Table of Contents

Cover Story
Practice Building
Roundtable
View Point
Continuing Education
Implants
Periodontics
Restorative

Inside Dentistry

April 2014, Volume 10, Issue 4
Published by AEGIS Communications

Advances in CAD/CAM

Andew Koenigsberg, DDS

Over the past few years, the number of CAD/CAM manufactured restorations has surpassed those made by conventional techniques. The main reasons are the availability of new CAD/CAM-specific restorative materials, decreased manufacturing cost, and increased accuracy. Over the past 5 years, the number of dental laboratories has shrunk by about 30% and the vast majority of the survivors have adopted CAD/CAM technologies.

Dentists and patients are benefiting from recent advances in CAD/CAM materials. Zirconia, which just a few years ago was limited to substructures, is gaining popularity as a full-contour restoration. Esthetics are improving, and the strength and ease of use appeal to many clinicians. Lithium disilicate is now being used for custom implant restorations and new zirconium/silicate products are being introduced by major manufacturers. Nano-ceramic materials have been introduced that combine the strength of ceramics with the flexibility of composites. This allows for thinner margins, which are often needed for inlays and subgingival preparations. Short mill times and the ability to easily achieve a high polish have made these materials especially appealing for single-visit chairside restorations.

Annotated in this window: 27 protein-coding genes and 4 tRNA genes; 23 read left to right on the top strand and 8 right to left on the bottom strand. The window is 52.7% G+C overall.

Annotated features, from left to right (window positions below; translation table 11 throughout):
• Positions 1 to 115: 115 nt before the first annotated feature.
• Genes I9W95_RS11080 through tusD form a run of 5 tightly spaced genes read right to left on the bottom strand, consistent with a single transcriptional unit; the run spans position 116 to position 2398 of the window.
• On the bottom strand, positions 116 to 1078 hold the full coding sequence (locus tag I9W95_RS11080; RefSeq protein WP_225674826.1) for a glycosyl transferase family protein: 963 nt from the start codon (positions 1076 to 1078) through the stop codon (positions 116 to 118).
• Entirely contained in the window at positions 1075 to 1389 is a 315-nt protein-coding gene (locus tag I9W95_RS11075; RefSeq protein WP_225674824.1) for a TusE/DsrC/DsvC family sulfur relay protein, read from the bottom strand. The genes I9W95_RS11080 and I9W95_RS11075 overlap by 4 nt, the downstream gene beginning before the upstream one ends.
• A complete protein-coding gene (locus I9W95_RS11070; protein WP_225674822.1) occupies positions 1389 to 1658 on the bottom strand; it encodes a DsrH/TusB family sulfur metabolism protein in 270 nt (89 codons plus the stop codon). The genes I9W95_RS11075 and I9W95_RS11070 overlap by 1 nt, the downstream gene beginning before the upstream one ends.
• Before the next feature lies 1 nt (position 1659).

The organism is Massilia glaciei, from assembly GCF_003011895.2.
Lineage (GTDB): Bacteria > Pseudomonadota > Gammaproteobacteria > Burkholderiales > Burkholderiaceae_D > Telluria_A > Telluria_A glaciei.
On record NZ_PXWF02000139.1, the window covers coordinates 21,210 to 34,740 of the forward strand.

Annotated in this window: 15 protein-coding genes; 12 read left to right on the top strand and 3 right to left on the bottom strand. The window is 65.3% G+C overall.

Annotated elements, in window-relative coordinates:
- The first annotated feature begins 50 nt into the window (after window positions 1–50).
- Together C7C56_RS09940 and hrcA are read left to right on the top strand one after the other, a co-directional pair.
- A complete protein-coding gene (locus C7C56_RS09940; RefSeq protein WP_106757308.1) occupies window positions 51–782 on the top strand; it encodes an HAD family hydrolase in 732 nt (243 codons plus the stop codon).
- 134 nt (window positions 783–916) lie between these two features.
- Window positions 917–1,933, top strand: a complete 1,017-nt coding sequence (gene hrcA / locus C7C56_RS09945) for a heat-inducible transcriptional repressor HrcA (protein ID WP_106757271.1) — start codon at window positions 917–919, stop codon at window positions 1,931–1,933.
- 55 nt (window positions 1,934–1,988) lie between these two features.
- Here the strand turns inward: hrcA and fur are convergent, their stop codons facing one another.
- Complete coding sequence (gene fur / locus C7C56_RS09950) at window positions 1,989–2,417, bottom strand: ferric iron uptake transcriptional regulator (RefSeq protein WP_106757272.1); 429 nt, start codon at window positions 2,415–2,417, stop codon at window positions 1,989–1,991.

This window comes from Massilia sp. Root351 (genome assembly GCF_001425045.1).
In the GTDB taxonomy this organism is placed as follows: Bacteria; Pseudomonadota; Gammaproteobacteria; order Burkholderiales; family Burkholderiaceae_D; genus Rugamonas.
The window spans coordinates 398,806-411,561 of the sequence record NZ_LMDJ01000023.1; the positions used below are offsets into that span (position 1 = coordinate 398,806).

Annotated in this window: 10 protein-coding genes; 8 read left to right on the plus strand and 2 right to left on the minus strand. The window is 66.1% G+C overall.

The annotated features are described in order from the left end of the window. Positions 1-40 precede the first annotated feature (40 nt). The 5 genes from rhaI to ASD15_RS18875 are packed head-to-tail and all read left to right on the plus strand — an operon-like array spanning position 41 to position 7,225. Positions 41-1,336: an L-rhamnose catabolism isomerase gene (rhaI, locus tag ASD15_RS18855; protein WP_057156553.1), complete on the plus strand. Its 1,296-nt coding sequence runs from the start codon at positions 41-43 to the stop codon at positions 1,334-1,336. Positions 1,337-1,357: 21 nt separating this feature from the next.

Optical scanning is steadily growing and is predicted to replace most traditional impression materials in just a few years. The main reasons are its ease of use, improved patient experience, speed, and immediate feedback on the quality of the impression. The technology continues to improve and now there are now several powderless scanners available. This reduces what was once a formidable learning curve and most clinicians can be up and scanning with just a few hours of practice. Several manufacturers have introduced scanners that connect to a laptop, simplifying the ergonomics, which can be especially helpful in small operatories. There are scanners that are being offered in a wide price range so that clinicians can get started with this technology at a price point that is comfortable for their practice.

A growing trend is for CAD/CAM systems to be “open” allowing clinicians to choose components from different manufacturers. By choosing the scanner, software, and milling unit that best suits your practice’s needs, you may save money and avoid purchasing features that won’t be used. The limitation is that you will not have one manufacturer to turn to if there is a problem. With an evolving technology and constant upgrades, that may be an issue in the future.

The applications for CAD/CAM continue to expand and now include implant restorations, implant planning, and surgical guides. Orthodontics is moving quickly into the digital world. Optical scanning is easier than impression material around brackets and more comfortable for young patients. As planning software increases in sophistication, more appliances are being designed and manufactured via CAD/CAM. 

Clinicians need to educate themselves on the digital workflow and decide how best to integrate this technology into their practices.

 

ABOUT THE AUTHOR

Andrew Koenigsberg, DDS, is partner at Gallery57Dental in Manhattan, New York. He is co-founder of CAD/CAM Excellence.

 

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